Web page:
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Big Big Train - Stone & Steel CD (album) cover


Big Big Train


Crossover Prog

4.61 | 37 ratings

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Prog Reviewer
4 stars I'm breaking my (self-imposed) silence for the first time in more than three years because this generously filled blu-ray really is something special.

Ever since the release of THE UNDERFALL YARD I've been convinced that Big Big Train are the best new prog band to come from England since the mid-1970s. When I heard they were playing a couple of concerts in London in the summer of 2015, I was keen to attend, but by that time the gigs had already sold out.

Well, here at last is our chance to enjoy four extended tracks from those London gigs, preceded by an even more extensive set of studio rehearsals featuring the strongest tunes from THE UNDERFALL YARD and ENGLISH ELECTRIC. Strangely enough, the line-up that originally recorded those albums never seem to have met until after the albums were released. Most of their performances were "phoned in", so to speak - which seems a marvel, as THE UNDERFALL YARD in particular sounds highly organic. So the question was if these musicians could make their compositions come alive when finally meeting face to face. And the good news is they tried to achieve this by using an 'extended edition' of the band, featuring multi-instrumentalist and singer Rikard Sj÷blom as well as violinist (and singer) Rachel Hall. (Both musicians have since become permanent BBT members and I look forward to future releases by this incarnation of the band.)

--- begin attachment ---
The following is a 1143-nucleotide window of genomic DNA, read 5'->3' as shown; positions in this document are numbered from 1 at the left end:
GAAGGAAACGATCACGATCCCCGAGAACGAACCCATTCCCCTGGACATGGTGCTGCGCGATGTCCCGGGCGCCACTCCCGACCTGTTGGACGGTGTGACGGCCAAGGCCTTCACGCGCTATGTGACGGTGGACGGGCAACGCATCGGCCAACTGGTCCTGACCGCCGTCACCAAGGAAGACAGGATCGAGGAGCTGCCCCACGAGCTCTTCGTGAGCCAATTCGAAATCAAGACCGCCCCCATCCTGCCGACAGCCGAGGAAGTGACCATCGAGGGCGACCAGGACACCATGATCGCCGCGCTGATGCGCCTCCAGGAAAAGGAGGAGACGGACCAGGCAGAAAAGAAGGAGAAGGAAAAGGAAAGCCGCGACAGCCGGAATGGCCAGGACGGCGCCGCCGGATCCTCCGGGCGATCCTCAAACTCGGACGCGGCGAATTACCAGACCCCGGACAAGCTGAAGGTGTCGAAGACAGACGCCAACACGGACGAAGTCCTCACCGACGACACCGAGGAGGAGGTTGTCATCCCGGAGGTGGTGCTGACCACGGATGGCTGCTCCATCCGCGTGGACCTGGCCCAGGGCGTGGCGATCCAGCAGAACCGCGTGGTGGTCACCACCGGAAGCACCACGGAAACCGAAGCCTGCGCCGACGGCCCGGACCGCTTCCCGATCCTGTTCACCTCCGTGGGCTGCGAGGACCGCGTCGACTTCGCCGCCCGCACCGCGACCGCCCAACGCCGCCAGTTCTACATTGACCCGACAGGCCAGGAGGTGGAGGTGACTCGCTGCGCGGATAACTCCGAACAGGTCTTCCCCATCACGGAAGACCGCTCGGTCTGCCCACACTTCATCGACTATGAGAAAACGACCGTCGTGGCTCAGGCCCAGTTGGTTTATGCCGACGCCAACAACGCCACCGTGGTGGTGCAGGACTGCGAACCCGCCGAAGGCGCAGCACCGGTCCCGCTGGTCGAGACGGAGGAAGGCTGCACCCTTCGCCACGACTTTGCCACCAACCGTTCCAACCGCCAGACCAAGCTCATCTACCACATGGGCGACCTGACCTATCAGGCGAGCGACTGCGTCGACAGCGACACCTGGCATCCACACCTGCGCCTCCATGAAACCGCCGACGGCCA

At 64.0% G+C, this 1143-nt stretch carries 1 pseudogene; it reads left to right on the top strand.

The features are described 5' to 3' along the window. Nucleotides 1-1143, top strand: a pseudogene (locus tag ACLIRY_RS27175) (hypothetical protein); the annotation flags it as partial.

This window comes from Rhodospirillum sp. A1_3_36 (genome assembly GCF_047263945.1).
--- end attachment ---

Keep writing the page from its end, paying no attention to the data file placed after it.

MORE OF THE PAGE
I'm glad to announce the band's effort has really paid off. Each of the Real World Studios performances must have gone through intensive rehearsals, only to be filmed when the band felt they had really nailed the tune. Time and time again you can read from their faces how thrilled they are actually to be performing pieces such as 'Master James of St George' and 'Victorian Brickwork'. At first sight, Big Big Train may not come across as the world's most magnetic live performers. Apart from lead vocalist David Longdon hardly anyone ever moves about on stage, and some viewers may be reminded of the earnestness of Steve Hackett or Tony Banks, back in the day when 'The Musical Box' got its first airing... But such things hardly matter, since all the playing is masterful, great warmth speaks from the music, and the performers also clearly enjoy singing in unison.

All in all, I don't see a great difference in mood between the Real World Studios performances and the London King's Place material. If I have one gripe, it's that after a few hours this blu-ray starts to sound a little too solemn, and you wish the band had incorporated more up-tempo tunes such as 'Judas Unrepentant' or 'Wassail'. Nevertheless I'll venture to declare that, for all lovers of British prog, this is a release of historic significance! When I bought my own copy, I simply longed to watch Dave Gregory play the magnificent solos that are his trademark, and I was curious to see Greg Spawton and David Longdon in action, as they are BBT's main composers. I have now got to know all these artists a little better, and furthermore I greatly enjoyed breathtaking performances by the likes of Rikard Sj÷blom, Nick D'Virgilio and Rachel Hall. So long live Big Big Train - whether they finally decide to embark on a proper World Tour or not!

fuxi | 4/5 |


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